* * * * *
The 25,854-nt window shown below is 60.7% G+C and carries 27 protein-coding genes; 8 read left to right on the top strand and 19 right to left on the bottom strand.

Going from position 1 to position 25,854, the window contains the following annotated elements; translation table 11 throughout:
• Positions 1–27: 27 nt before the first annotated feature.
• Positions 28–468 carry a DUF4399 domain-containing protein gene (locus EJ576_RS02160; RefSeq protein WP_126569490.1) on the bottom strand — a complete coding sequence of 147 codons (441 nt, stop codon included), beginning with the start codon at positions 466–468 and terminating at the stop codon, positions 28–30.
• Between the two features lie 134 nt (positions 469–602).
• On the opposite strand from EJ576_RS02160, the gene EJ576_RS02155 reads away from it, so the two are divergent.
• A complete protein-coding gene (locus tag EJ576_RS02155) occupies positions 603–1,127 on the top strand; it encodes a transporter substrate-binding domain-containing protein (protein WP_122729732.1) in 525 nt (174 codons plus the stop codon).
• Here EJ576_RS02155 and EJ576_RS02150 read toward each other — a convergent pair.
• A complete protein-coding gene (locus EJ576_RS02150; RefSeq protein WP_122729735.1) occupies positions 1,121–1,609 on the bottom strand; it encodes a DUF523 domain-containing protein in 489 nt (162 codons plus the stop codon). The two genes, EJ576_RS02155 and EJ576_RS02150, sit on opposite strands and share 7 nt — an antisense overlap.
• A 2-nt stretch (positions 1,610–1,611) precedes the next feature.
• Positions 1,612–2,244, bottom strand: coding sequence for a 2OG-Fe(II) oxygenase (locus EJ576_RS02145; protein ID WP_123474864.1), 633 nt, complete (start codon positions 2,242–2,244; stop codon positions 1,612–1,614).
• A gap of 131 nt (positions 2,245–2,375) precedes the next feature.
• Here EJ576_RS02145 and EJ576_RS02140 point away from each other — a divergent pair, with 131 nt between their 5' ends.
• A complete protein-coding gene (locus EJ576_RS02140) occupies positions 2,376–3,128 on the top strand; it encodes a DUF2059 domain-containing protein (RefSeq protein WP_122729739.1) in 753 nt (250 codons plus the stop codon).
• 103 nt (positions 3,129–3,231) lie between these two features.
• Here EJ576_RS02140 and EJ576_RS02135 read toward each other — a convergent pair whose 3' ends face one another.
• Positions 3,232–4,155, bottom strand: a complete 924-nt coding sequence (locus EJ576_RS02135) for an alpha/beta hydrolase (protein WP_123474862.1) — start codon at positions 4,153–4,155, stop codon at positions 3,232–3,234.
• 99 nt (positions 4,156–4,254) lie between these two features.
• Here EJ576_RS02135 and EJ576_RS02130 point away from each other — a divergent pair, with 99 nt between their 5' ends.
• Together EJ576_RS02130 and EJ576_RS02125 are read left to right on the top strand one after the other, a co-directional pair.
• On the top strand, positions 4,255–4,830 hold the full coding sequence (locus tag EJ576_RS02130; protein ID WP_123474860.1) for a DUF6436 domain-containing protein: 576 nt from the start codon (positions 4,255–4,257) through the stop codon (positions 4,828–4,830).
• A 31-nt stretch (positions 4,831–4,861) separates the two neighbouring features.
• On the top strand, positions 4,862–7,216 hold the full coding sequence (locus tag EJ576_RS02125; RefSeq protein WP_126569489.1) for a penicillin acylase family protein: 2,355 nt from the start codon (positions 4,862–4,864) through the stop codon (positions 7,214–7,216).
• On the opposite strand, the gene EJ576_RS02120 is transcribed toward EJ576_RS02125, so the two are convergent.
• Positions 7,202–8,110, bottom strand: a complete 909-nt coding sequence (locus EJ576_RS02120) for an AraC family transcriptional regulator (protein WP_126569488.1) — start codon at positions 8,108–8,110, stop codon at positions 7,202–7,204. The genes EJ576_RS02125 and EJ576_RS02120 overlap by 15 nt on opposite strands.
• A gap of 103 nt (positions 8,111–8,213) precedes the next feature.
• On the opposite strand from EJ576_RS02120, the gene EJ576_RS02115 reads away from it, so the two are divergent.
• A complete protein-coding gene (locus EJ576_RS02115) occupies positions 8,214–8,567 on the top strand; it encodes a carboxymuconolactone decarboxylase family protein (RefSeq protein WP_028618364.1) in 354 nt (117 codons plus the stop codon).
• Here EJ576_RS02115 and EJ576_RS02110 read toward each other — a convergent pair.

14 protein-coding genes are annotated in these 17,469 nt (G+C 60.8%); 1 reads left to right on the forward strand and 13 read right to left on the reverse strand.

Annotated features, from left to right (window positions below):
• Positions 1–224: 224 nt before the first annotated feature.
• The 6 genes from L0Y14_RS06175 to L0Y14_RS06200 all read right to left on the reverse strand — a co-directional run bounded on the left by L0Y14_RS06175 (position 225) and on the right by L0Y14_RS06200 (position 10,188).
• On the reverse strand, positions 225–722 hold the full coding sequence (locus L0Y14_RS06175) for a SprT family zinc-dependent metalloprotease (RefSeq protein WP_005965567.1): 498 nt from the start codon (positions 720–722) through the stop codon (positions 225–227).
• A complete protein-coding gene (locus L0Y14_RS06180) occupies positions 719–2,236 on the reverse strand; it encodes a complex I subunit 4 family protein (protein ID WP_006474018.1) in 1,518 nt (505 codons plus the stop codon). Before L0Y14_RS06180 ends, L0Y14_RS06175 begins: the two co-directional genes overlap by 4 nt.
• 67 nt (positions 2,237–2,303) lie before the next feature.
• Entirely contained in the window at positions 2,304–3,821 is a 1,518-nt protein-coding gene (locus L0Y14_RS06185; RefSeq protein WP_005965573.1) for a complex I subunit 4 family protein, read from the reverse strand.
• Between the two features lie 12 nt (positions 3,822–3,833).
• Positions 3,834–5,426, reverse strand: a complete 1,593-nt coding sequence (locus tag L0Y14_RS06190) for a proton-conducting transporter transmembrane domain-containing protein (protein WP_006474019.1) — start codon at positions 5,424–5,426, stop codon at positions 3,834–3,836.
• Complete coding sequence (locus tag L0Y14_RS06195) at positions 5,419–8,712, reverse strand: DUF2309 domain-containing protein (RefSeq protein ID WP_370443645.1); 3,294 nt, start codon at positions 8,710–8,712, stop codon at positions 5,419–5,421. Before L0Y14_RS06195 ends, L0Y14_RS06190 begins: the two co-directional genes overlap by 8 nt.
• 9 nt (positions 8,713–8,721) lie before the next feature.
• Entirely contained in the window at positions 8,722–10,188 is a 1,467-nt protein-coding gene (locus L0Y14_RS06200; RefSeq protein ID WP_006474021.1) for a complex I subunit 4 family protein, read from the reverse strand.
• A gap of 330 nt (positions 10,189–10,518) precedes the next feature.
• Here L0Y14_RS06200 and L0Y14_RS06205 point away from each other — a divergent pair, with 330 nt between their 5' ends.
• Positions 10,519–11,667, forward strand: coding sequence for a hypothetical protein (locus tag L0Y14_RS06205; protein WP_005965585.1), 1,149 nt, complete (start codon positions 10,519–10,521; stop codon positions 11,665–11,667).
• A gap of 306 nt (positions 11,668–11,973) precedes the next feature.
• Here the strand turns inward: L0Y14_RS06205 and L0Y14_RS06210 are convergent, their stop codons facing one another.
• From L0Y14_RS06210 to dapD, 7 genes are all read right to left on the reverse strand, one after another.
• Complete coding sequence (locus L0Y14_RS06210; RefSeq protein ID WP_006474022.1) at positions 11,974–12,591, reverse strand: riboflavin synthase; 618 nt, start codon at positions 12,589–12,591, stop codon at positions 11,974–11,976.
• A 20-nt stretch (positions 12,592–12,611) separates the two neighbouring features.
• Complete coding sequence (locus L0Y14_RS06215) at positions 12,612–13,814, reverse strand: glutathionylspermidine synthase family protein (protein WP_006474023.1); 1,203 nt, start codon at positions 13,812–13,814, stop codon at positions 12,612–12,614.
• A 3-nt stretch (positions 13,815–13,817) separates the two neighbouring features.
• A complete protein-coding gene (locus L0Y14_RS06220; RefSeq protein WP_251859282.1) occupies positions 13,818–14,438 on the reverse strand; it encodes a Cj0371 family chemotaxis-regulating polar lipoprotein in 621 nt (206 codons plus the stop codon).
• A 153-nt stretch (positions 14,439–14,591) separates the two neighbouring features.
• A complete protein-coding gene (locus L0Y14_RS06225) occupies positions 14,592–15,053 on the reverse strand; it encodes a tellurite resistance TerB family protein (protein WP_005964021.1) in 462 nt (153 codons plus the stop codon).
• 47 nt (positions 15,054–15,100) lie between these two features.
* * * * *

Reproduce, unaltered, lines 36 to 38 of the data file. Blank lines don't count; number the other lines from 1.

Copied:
• 67 nt (positions 2,237–2,303) lie before the next feature.
• Entirely contained in the window at positions 2,304–3,821 is a 1,518-nt protein-coding gene (locus L0Y14_RS06185; RefSeq protein WP_005965573.1) for a complex I subunit 4 family protein, read from the reverse strand.
• Between the two features lie 12 nt (positions 3,822–3,833).